DescriptionThis night-scented pelargonium, with its attractive carrot-like leaves, makes an interesting addition to collections of Cape plants.
Pelargonium triste is a geophytic species that has a large, subterranean tuber with tuberous roots with a rather cracked, woody bark. The prostrate leaves are produced directly from ground level with minimal stem growth; they are hairy, divided, and softly feathered, resembling the leaves of a carrot plant.
The plant, with its strong clove scent, suggests that it is pollinated by long-tongued pollinators such as moths which are active during the night. The plants survive the dry season by going dormant. Fresh leaves emerge from the tubers when it rains again.
Pelargonium triste has tannin-rich tubers, which are used in Namaqualand for tanning leather a rich, reddish brown colour. Infusions from the tubers are used for treating dysentery and diarrhoea.
These plants are best grown in containers, unless one has a very well drained site with sandy soils. It is best to withhold water during their dormant period, but in the Kirstenbosch pelargonium collection the plants are watered in summer and retain their leaves throughout the year. They are grown in pots with excellent drainage.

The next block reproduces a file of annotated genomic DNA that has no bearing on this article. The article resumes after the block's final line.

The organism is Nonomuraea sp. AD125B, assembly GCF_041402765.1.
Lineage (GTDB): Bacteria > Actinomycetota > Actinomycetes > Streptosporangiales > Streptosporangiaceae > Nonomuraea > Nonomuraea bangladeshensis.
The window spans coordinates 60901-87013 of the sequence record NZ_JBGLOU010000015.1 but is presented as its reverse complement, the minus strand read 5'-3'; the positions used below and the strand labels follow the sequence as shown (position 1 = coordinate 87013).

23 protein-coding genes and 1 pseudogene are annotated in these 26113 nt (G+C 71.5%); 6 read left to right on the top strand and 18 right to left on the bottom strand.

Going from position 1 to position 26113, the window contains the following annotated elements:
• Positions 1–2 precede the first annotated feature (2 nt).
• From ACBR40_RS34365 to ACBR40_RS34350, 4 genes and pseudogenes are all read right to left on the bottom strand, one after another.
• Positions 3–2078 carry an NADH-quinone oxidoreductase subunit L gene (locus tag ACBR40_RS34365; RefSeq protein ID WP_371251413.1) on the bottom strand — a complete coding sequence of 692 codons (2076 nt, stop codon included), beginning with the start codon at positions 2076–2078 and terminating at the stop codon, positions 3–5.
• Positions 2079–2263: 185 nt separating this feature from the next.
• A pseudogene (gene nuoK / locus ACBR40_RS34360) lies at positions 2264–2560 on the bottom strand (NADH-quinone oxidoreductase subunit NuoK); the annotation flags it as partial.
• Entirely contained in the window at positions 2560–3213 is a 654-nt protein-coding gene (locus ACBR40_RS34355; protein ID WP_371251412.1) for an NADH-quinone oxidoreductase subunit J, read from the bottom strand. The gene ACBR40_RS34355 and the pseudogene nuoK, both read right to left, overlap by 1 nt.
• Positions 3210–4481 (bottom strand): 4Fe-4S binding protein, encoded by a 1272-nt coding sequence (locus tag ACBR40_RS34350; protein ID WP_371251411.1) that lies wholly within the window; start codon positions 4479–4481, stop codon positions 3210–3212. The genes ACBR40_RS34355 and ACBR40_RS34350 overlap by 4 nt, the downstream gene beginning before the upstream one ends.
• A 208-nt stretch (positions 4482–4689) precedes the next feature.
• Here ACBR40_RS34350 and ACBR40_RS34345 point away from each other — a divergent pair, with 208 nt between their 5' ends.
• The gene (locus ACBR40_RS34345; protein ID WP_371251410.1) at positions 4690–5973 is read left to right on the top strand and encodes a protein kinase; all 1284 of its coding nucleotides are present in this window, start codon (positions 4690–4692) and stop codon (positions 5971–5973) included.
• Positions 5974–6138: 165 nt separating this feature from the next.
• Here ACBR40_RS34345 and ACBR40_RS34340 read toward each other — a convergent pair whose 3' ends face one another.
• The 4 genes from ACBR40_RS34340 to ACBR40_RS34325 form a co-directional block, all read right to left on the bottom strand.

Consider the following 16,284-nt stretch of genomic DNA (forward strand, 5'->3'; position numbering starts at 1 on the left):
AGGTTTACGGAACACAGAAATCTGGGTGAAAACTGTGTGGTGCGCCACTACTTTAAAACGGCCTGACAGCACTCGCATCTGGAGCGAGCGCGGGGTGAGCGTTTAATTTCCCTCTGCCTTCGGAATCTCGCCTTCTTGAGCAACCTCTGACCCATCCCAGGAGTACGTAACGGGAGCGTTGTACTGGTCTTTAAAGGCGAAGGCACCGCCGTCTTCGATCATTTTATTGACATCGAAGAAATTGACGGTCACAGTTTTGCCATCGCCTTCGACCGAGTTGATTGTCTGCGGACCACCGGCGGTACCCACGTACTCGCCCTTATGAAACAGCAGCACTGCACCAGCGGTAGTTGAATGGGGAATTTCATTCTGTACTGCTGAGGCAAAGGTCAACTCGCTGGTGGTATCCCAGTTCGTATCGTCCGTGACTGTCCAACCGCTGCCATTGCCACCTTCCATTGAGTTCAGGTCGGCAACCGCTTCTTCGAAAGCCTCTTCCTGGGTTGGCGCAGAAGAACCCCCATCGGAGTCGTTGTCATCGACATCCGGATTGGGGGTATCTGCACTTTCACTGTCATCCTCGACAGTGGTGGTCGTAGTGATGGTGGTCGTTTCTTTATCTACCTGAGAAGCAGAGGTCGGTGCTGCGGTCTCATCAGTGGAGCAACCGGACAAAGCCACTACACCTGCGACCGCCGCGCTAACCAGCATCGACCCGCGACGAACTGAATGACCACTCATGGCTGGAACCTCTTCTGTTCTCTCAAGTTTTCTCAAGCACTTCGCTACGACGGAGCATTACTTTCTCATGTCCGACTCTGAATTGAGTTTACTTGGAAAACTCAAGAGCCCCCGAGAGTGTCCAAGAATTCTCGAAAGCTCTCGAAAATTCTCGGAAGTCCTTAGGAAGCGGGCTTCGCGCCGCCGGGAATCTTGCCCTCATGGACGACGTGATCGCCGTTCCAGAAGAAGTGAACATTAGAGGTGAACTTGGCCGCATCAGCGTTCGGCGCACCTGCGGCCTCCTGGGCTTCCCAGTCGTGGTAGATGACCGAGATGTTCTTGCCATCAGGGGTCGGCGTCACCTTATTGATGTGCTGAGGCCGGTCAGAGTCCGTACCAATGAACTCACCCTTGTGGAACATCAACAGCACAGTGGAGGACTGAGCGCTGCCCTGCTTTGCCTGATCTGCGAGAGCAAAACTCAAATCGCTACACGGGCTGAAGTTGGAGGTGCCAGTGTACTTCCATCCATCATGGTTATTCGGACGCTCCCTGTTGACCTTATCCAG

Propagation instructions - cuttings
Pelargonium triste can be grown from cuttings, seed and from dividing clumps of the tubers. Cuttings can be made in autumn or spring. Short stem cuttings can be taken and dipped into rooting hormone to promote the formation of roots. The cuttings are placed in a propagation medium made up of coarse river sand. They are then kept in a cold frame until rooting has taken place. Once rooted, plants are potted into a well-drained, composted mixture for further growth.
Tubers can be divided when the plant is not in its active growing stage.
Propagation instructions - seeds
Seeds can be sown in late summer in a well-drained soil mixture. Germination usually takes place after three weeks. The seedlings should also be potted in a well-drained, composted soil mixture.